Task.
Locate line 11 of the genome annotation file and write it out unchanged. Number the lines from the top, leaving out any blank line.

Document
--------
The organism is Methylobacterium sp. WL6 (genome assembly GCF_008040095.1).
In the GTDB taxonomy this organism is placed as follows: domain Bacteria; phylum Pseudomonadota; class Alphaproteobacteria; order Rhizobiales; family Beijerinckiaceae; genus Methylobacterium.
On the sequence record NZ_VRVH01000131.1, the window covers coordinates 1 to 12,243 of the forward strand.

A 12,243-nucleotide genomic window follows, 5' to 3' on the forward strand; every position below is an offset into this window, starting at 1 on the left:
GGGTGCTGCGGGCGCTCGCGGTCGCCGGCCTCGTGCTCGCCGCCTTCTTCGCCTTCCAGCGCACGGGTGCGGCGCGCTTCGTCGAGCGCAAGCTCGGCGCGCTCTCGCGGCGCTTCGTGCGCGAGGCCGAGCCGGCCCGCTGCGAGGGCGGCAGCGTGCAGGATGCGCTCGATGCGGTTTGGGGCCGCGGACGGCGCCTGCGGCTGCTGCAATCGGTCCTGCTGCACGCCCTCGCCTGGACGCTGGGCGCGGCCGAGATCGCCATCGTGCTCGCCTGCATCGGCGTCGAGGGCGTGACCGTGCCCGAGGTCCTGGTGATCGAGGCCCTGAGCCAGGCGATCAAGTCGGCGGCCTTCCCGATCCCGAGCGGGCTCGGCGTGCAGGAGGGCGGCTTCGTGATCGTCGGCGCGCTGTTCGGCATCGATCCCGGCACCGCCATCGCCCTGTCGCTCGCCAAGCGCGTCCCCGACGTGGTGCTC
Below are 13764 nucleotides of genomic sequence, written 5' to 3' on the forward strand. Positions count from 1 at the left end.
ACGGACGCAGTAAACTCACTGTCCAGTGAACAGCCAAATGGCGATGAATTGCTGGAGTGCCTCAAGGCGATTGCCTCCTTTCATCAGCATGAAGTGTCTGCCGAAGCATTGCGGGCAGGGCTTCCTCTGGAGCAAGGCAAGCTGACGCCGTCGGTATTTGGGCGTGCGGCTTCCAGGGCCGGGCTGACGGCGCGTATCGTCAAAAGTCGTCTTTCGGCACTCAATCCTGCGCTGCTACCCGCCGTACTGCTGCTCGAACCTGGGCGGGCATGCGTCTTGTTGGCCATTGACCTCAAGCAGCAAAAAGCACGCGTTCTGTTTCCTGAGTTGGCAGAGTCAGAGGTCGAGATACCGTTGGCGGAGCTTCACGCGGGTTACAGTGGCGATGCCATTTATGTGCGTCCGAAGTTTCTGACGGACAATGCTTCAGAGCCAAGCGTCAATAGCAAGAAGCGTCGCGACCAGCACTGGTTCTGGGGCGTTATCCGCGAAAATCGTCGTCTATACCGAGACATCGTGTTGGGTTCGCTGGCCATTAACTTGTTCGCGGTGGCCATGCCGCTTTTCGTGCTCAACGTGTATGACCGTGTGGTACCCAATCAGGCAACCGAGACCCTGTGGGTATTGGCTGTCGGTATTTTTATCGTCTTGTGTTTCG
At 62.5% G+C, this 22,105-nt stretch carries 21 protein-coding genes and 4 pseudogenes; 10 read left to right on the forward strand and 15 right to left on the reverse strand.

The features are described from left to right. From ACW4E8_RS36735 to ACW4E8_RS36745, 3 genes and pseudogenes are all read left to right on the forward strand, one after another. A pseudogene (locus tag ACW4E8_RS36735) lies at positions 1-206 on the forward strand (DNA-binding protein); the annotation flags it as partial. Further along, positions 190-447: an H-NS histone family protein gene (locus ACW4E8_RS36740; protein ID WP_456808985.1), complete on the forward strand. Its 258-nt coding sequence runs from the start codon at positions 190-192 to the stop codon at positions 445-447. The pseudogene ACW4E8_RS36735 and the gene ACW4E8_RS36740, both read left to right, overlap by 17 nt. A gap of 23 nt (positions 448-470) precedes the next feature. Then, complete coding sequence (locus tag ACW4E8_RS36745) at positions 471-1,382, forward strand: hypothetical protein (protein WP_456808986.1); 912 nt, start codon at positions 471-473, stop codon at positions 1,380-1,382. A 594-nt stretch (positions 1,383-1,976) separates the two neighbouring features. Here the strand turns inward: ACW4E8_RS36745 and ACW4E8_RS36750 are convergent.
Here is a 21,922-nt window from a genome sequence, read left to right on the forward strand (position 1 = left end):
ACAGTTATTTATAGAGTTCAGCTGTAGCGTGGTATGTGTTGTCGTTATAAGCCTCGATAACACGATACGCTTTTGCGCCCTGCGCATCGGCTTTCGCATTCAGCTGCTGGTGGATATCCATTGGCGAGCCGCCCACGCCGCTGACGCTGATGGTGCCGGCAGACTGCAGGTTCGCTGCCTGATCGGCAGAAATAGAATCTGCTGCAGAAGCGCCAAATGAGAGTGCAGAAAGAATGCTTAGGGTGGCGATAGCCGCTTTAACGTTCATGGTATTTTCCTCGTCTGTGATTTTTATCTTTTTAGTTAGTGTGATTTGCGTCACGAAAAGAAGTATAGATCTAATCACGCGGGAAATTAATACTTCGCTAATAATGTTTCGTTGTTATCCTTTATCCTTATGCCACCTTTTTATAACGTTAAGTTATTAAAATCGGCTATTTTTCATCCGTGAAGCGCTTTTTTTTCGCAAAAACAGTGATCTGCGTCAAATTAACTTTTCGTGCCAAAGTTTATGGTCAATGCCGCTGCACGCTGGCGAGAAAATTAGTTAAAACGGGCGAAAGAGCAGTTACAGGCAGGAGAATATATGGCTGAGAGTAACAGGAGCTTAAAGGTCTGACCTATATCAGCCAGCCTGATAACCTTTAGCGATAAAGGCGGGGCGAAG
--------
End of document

ACAGTTATTTATAGAGTTCAGCTGTAGCGTGGTATGTGTTGTCGTTATAAGCCTCGATAACACGATACGCTTTTGCGCCCTGCGCATCGGCTTTCGCATTCAGCTGCTGGTGGATATCCATTGGCGAGCCGCCCACGCCGCTGACGCTGATGGTGCCGGCAGACTGCAGGTTCGCTGCCTGATCGGCAGAAATAGAATCTGCTGCAGAAGCGCCAAATGAGAGTGCAGAAAGAATGCTTAGGGTGGCGATAGCCGCTTTAACGTTCATGGTATTTTCCTCGTCTGTGATTTTTATCTTTTTAGTTAGTGTGATTTGCGTCACGAAAAGAAGTATAGATCTAATCACGCGGGAAATTAATACTTCGCTAATAATGTTTCGTTGTTATCCTTTATCCTTATGCCACCTTTTTATAACGTTAAGTTATTAAAATCGGCTATTTTTCATCCGTGAAGCGCTTTTTTTTCGCAAAAACAGTGATCTGCGTCAAATTAACTTTTCGTGCCAAAGTTTATGGTCAATGCCGCTGCACGCTGGCGAGAAAATTAGTTAAAACGGGCGAAAGAGCAGTTACAGGCAGGAGAATATATGGCTGAGAGTAACAGGAGCTTAAAGGTCTGACCTATATCAGCCAGCCTGATAACCTTTAGCGATAAAGGCGGGGCGAAG